Our mission at the Conscious Capitalism Institute (www.cc-institute.com) includes three elements: research, education and development. We will conduct research that will help improve our understanding of the principles of conscious capitalism and how they can be best implemented. We will develop educational materials (including cases, courses and simulations) that can be used to better educate the next generation of managers coming to our business schools. Finally, we are developing executive education programs to help current managers understand and implement this approach.

Our hope and dream is that one day soon, Conscious Capitalism will come to be seen as the "normal" way to do business. When that happens, we will be well on our way to creating a society that creates a rising level of well-being for all our citizens in a manner that is sustainable for the indefinite future.

What will people learn from listening to your master class?

Through the master class, people will understand how the world is changing, why businesses need to respond, the key elements of conscious capitalism, the impact of these on performance, and how companies can start the change process of becoming truly conscious businesses. They will understand that business transformation starts with individual transformation, and that they must embark on a journey of raising their own consciousness. They will leave with a new lens with which to view the world, and a new perspective on the kinds of companies they should look to associate with, as customers, employees, investors and community members.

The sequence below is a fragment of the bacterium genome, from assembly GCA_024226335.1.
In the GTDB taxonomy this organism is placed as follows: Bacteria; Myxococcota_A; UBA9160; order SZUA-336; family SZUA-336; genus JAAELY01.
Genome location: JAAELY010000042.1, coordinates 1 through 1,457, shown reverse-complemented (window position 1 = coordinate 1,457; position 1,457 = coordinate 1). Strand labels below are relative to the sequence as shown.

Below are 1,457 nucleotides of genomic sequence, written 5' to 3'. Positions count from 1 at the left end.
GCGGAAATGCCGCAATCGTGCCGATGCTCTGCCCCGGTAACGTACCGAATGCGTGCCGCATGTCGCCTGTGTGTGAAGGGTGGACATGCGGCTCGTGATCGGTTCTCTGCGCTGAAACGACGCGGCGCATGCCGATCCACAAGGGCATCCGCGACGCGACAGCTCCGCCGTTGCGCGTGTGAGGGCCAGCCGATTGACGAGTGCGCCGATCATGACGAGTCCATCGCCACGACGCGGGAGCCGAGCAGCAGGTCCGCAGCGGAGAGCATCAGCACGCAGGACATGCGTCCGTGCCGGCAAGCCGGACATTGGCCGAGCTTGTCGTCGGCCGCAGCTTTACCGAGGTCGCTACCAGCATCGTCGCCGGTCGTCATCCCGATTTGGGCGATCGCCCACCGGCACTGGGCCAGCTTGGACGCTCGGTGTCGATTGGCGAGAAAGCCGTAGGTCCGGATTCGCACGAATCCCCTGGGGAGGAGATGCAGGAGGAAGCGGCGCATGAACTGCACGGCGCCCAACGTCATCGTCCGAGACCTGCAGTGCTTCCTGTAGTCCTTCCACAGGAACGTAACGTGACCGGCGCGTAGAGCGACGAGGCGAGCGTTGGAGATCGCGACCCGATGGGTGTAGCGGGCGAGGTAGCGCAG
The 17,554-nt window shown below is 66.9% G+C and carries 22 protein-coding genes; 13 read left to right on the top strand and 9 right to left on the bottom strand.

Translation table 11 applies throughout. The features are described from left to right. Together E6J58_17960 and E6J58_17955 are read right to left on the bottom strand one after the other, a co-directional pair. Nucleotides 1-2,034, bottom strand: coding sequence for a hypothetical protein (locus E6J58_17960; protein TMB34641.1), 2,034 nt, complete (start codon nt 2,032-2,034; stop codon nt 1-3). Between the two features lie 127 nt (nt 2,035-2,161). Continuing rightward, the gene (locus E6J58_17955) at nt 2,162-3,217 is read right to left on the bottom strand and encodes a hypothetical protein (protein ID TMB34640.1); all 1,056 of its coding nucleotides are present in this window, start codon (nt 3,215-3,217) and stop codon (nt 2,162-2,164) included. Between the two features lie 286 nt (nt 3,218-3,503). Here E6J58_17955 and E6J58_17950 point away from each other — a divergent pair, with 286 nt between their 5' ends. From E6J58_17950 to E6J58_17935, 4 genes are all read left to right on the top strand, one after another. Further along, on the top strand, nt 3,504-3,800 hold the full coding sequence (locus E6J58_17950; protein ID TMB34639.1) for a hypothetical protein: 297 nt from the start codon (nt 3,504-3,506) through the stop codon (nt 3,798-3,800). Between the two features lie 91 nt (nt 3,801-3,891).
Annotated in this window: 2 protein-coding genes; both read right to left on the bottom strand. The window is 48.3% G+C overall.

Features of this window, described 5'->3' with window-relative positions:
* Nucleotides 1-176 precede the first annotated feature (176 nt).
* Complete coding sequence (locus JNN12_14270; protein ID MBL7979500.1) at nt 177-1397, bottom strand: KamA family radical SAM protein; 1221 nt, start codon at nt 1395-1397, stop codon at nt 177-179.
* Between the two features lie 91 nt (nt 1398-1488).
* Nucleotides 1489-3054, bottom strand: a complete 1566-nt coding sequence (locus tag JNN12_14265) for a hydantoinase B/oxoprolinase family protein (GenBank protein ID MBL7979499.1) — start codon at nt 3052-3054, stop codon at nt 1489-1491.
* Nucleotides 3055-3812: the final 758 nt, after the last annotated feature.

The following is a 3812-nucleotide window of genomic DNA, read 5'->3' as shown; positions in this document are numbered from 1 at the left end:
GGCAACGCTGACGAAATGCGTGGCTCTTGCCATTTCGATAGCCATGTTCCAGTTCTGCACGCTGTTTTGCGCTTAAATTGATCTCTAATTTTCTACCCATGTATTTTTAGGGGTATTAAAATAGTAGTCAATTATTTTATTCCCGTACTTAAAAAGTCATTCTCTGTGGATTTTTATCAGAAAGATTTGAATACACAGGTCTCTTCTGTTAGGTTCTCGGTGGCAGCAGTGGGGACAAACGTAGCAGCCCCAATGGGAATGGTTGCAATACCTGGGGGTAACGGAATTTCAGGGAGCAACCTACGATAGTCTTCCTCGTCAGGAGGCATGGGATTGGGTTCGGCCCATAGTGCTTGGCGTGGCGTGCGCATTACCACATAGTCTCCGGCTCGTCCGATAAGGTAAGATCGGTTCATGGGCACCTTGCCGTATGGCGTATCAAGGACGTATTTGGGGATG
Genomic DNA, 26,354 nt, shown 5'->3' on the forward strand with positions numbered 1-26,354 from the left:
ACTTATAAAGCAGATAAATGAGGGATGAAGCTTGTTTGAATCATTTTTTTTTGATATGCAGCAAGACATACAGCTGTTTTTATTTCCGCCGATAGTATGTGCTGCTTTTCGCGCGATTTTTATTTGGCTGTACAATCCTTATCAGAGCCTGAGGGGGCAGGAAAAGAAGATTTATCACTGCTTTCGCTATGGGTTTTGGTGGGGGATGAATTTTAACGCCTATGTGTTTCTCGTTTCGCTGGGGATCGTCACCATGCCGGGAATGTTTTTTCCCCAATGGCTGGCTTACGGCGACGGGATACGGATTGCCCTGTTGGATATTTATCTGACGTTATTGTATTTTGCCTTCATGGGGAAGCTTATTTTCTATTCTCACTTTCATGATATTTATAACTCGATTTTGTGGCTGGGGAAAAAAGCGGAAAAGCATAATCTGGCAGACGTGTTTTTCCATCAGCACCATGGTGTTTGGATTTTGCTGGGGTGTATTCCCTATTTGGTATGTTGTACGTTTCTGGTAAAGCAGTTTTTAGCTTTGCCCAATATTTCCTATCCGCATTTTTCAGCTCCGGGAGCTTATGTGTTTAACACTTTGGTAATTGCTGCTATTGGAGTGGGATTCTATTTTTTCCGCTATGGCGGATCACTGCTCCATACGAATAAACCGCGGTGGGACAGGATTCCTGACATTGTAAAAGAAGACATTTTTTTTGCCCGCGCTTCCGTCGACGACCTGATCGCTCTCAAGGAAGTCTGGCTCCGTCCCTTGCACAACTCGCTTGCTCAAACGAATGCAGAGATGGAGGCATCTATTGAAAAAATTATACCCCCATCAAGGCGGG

What advice do you give your 3 children in terms of how they can support or contribute to this idea that's so important to you?

I have tried to get them to understand the consequences of conscious versus unconscious decision making in all spheres. By now, they are all pretty well indoctrinated into the philosophy of conscious capitalism. I am sure that when they look for a job, or perhaps one day when they start a business themselves, they will keep these principles in mind so that their own prosperity does not come at the expense of other people or the planet itself.


You can register here to participate in Raj's November 10 Master Class at Authors Globe.  What a great way to have direct access to Raj, without ever getting on a plane.





  • Conscious Capitalism: Interview with Dr. Raj Sisodia | AuthorsGlobe Says:

    [...] CEO of the online marketplace, Daily Grommet, a leader in Citizen Commerce. This blog post is a reprint of Jules’ interview with Dr. Raj Sisodia, renowned author & thought leader in the [...]